Study: Bay Pollution Loads On The Decline

As Maryland pursues multiple strategies to limit pollution loads into the Chesapeake Bay, a recent study shows progress.

Bay region map shows trends with nitrogen, phosphorous, and sediment - courtesy of Chesapeake Bay Program
Bay region map shows trends with nitrogen, phosphorous, and sediment – courtesy of Chesapeake Bay Program
Data from the Chesapeake Bay Program and the U.S. Geological Survey show a decline in Bay pollution loads for the last year measured (2015) — with notable drops in nitrogen, phosphorous, and sediment, the three targets of the Bay’s widespread “Total Maximum Daily Load” effort.

Coverage in the Star Democrat notes the importance of the progress:

The pollution reductions are largely credited to dry weather and below-normal river flow, but experts noted local efforts to reduce pollution — like best management practices, lowering vehicle and power plant emissions and reducing runoff from farmland — also play a role.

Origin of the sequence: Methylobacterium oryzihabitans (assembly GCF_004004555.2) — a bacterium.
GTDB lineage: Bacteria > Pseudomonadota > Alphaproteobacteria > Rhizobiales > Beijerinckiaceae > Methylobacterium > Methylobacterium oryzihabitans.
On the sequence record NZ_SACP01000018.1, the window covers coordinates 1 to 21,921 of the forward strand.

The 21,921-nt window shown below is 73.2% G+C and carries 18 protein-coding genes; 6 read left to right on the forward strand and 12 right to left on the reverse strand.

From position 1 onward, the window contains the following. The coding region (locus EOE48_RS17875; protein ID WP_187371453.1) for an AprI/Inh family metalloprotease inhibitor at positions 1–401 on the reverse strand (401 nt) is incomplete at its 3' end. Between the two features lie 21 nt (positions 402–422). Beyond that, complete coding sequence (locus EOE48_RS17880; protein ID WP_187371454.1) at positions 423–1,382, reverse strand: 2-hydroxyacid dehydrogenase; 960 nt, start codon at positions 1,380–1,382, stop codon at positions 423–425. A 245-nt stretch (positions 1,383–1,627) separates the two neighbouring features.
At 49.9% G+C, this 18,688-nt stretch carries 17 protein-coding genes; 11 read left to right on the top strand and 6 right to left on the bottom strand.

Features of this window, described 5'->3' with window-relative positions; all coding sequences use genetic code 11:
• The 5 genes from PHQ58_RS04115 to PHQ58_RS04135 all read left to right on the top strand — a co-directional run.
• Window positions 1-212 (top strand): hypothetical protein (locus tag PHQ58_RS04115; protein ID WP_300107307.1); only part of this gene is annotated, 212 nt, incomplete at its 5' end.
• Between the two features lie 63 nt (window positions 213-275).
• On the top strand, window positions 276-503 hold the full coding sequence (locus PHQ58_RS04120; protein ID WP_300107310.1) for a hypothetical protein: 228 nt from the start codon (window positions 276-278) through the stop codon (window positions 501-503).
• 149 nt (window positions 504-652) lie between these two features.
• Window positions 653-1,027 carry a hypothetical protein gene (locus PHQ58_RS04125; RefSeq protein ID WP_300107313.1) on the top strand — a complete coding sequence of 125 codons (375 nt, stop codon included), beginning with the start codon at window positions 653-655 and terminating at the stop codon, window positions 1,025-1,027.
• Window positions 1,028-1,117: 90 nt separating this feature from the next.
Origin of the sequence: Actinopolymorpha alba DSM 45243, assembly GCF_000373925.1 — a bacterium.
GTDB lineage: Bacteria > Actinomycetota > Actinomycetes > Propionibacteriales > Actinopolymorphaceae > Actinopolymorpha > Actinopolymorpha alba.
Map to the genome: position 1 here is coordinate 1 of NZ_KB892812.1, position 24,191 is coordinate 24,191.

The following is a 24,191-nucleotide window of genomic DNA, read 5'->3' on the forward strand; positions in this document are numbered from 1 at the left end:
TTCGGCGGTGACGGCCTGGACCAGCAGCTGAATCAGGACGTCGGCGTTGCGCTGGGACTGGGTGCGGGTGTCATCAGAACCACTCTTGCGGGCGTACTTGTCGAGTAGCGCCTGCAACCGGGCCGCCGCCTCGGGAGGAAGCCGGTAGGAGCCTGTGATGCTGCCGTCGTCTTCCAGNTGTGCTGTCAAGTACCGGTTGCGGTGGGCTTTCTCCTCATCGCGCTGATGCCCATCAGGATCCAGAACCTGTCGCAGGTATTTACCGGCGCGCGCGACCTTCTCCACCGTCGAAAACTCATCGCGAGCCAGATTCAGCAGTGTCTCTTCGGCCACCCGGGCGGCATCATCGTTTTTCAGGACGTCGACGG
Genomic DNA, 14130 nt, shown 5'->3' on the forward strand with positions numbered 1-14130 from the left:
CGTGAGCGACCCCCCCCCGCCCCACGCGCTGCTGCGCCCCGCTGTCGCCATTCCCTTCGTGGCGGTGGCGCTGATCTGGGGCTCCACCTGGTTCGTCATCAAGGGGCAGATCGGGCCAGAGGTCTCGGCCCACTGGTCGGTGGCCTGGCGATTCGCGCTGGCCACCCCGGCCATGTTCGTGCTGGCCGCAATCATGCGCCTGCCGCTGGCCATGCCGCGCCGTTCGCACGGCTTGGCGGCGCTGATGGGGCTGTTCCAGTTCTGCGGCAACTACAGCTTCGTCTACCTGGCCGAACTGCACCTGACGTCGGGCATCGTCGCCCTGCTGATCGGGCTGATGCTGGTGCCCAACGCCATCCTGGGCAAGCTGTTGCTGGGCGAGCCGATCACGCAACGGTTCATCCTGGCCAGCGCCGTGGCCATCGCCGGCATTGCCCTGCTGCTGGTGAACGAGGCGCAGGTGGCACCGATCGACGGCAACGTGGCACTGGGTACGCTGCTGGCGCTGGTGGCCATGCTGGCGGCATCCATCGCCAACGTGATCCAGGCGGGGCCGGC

Excess nitrogen, phosphorus and sediment are recognized at top contributors to the Bay’s poor health.

According to the Chesapeake Bay Program, excess nutrients, like phosphorus and nitrogen, in the Bay’s water can fuel the growth of algae blooms that lead to long-duration, low-oxygen “dead zones” in deep water and short-duration “mortality moments” in shallow water. Sediment can block sunlight from reaching underwater grasses and suffocate shellfish.

Read the full coverage in the Star Democrat, or visit the Chesapeake Bay Program website for more detail.

Michael Sanderson

Executive Director Maryland Association of Counties
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